Last modified: Wednesday, April 21, 2010
IU's Dunn, Laredo among American Academy of Arts and Sciences' 2010 Class of Fellows
FOR IMMEDIATE RELEASE
April 21, 2010
BLOOMINGTON, Ind. -- The first dean of the nation's first School of Informatics and a Grammy-winning violinist and conductor will represent Indiana University as members of the 2010 Class of Fellows and Foreign Honorary Members of the American Academy of Arts and Sciences.
Jaime Laredo, IU Bloomington Jacobs School of Music's Linda and Jack Gill Chair in Violin, professor of music and conductor/music director of the Vermont Symphony Orchestra, and J. Michael Dunn, professor emeritus of informatics, computer science and philosophy, and former dean of the IU School of Informatics, were among 229 leaders in the sciences, the social sciences, the humanities, the arts, business and public affairs elected members of the American Academy of Arts and Sciences.
Dunn, the Oscar R. Ewing Emeritus Professor of Philosophy, was a founding member of IU's Cognitive Science Program, founding dean of the IU School of Informatics and an early advocate of the role of personal computers on campus. He is the author of four books and more than 80 articles, and his research has been recognized by awards from Fulbright, National Endowment for the Humanities, American Council of Learned Societies and National Science Foundation. He has been a visitor at the University of Melbourne, Oxford University and various other universities.
A past president of the Society for Exact Philosophy and the Council of the Association for Symbolic Logic, Dunn also has served as an editor of The Journal of Symbolic Logic and chief editor of The Journal of Philosophical Logic. Dunn earned a doctorate in philosophy at the University of Pittsburgh, received his undergraduate degree from Oberlin College, and taught at Wayne State University and Yale University before coming to IU Bloomington.
"This is a richly-deserved personal recognition for Mike following decades of outstanding scholarship, teaching and administration at Indiana University," said Bobby Schnabel, dean of IU's School of Informatics. "The school and many of the people in it are here today due to Mike's vision and commitment to developing an internationally recognized center for the study of information technology, so to have the school's founding dean named to this elite body of world leaders in the arts and sciences is something we take great pride in."
Laredo joined the IU School of Music faculty in 2005 after more than 40 years in music as a solo violinist, conductor, recitalist and chamber musician. He made his orchestral debut at age 11 with the San Francisco Symphony, and at age 17 he became the youngest winner of the Queen Elisabeth of Belgium Competition, launching his rise to international prominence.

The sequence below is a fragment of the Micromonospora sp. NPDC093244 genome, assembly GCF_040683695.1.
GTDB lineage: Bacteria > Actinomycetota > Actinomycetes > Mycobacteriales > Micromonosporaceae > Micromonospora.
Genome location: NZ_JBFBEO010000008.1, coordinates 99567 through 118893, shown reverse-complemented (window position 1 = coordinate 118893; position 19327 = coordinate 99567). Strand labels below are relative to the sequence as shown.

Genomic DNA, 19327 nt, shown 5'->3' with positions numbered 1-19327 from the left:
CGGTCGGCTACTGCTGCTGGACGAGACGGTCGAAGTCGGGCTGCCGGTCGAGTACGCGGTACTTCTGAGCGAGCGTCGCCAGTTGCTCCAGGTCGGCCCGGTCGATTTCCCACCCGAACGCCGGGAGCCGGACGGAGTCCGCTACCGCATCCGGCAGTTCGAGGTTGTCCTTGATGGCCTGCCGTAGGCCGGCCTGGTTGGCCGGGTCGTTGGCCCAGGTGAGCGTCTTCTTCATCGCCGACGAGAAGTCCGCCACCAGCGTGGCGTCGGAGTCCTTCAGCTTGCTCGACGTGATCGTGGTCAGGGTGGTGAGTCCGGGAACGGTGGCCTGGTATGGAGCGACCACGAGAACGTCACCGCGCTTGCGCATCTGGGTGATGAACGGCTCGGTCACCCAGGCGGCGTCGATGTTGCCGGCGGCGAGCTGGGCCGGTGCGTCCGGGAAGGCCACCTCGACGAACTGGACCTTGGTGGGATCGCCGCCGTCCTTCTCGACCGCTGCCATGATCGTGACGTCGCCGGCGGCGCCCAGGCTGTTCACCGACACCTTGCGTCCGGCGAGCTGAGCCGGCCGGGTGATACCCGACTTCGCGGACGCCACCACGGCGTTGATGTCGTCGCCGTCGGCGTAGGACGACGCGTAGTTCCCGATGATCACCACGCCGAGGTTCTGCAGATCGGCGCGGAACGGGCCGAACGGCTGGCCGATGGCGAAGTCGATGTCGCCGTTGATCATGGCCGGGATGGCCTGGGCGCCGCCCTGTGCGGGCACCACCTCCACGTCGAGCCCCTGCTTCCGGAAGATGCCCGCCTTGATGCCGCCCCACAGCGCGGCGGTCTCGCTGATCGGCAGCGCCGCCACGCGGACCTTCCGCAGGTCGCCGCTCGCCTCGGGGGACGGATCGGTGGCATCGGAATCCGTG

As a conductor and soloist, Laredo has performed with the Detroit Symphony, Cincinnati Symphony, Vancouver Symphony, New York String Orchestra, Virginia Symphony, St. Louis Symphony, the London Symphony, the BBC Symphony, the English Chamber Orchestra, the Academy of St. Martin-in-the-Fields, the Royal Philharmonic and the Scottish Chamber Orchestra.
"Professor Laredo's accomplishments as a soloist, conductor, recitalist, and chamber musician have been recognized the world over," said Jacobs School of Music Dean Gwyn Richards. "Beloved in the musical realm, it is exciting and befitting now to see him named by one of the world's most prestigious honorary societies in the company of other revered scholars, scientists, writers, artists, and philanthropic leaders."
Laredo has amassed nearly 100 recordings, received the Deutsche Schallplatten Prize and earned seven Grammy Award nominations. He won the Grammy Award for "Best Chamber Music Performance" in 1971 for Brahms: Piano Quartets (Opp. 25 and 26), which he recorded with frequent chamber music collaborators Emanuel Ax, Isaac Stern and Yo-Yo Ma.
"We are pleased to welcome these distinguished individuals into the Academy," said Leslie Berlowitz, Chief Executive Officer and William T. Golden Chair. "We look forward to drawing on their knowledge and expertise to provide practical policy solutions to the pressing issues of the day."
"The men and women we elect today are true pathbreakers who have made unique contributions to their fields, and to the world," said Academy Chair Louis W. Cabot. "The Academy honors them and their work, and they, in turn, honor us."
Also among the 229 honorees were former IU biology professor Susan Strome, who is now at University of California Santa Cruz; Timothy Ley, who led the group that sequenced the first human cancer genome; Pulitzer Prize-winning historian Daniel Howe; Nobel laureate economist Myron Scholes; TIAA-CREF president and CEO Roger Ferguson Jr.; and actors John Lithgow and Denzel Washington.
The new class will be inducted at a ceremony on Oct. 9, at the Academy's headquarters in Cambridge, Mass. For a complete list of the 2010 class of new members visit: http://www.amacad.org/news/a2z10.pdf.
To speak with Dunn or Laredo, please contact Steve Chaplin, University Communications, at 812-856-1896 or email@example.com.